It was the first time Zita Stark had felt that way since immigrating from Hungary four years earlier.
She was receiving a 2016 Queensland community service award for her volunteer work promoting cultural diversity in rural Australia.
"It was the most important moment of my life," says Zita.
In 2012, the former tax advisor left what she describes as a joyless existence in debt-ridden Hungary working up to 14 hours a day on low wages to survive.
Up to 190,000 immigrants are admitted to Australia each year but unlike the majority, Zita did not settle in a major city.
She found the life she'd hoped for in the agricultural and mining town of Chinchilla, 300km northwest of Brisbane.
Four years ago, Zita saw a need to help the growing number of families from non-English speaking backgrounds who'd moved to the region during the coal seam gas construction boom.
'Remedy to isolation'
She formed Conversations in English, a language support group which quickly evolved into much more than that.
"They are highly educated people, but they were seeking connection and integration into the Australian community, to learn more and to share their own cultures," says Zita, who speaks several languages.
While skilled immigrants who come for work may speak good English, this might not be the same for their spouses.
"Quite a few people in town feel very isolated and they don't trust themselves to go out into the community. The hardest challenge for me is to find them and make them believe they can come along to the group," says Zita.
"So it became more about giving remedy to isolation and somehow transforming the town into a multicultural hub."
From Lahore to ChinchillaQueensland Gas Company engineer Osamah Mahmud moved from Lahore, Pakistan, in 2011.
His wife Hena joined him in Chinchilla later, where their son Azlan was born.
"I was very lonely," says Hena
"But then I met Zita who introduced me to the Conversations in English group and everyone welcomed me with open arms.
"I wasn't sure how locals were going to react because I'm a Muslim from Pakistan but it was totally the opposite to what I had in my mind."
Osamah admits that moving to a rural town was a culture shock, but the isolation is outweighed by the joy of living in a peaceful, close knit community.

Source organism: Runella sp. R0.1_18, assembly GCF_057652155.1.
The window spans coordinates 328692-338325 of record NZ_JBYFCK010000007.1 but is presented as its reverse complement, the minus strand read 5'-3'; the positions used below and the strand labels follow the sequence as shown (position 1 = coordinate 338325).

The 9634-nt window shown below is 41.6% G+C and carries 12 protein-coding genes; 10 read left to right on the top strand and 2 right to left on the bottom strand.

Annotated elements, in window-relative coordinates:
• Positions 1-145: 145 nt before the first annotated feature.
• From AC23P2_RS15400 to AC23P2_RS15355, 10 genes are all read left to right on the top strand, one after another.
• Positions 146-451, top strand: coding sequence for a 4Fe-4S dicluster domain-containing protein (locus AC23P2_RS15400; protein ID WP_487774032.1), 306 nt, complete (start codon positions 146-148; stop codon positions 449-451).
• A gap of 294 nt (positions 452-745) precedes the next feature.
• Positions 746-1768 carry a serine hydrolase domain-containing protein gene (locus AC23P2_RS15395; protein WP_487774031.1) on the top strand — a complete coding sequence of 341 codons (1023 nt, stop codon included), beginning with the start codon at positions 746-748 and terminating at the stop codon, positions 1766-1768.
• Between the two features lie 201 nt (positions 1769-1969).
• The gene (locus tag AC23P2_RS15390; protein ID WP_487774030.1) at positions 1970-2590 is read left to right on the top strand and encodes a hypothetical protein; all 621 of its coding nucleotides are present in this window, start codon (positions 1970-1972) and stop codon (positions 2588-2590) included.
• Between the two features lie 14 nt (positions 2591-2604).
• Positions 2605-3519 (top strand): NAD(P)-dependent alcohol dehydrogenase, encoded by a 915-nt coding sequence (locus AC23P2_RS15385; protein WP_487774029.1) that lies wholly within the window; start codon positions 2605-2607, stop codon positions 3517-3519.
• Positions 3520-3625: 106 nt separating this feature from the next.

"I will always feel blessed to be part of this country, the rule of law, respect for the law and people looking out for each other," he says.
At its peak, Conversations in English operated in Chinchilla, Dalby, Miles and Tara, before the construction boom ended.
Ray Brown, a Western Downs councillor for 29 years, has watched Chinchilla's population swell, shrink and then even out to about 6,500.
"At one point, we were nationalising up to 100 people a month in citizenship ceremonies," says Mr Brown.
"Our schools are booming but we found that 18 per cent of children were struggling with English."
He credits initiatives like Conversations in English with improving community relations.
"Zita is a phenomenal woman who is very well respected.
"It started from nothing, but she is making a big difference in peoples' lives," he says.
Zita gives her time to visit immigrants in their homes to help with paperwork and academic assignments. As well as hosting weekly Conversations in English meetings and excursions, she helps with multicultural food events like Harmony Day and One Long Table.
Rural towns are notoriously hard to break into. But Lisa Harth, who runs the Dalby branch of Conversations in English, says Zita's warmth has encouraged a cultural exchange that's enriched the community.
"People are very shy when they first come along to the group, but it works so beautifully because Zita gets it," says Lisa.
"She knows what it feels like and the support that she gives comes from a place of understanding."
What's next for Zita?Zita is now waiting for her citizenship application to be processed.
"I would love to fit in fully, to give more," she says.
"I miss Hungary, I miss my mother, I miss the people. But I'm home.
"Being a migrant, you always have two homes. You go home to visit where you were born and then you come back home to live your life."
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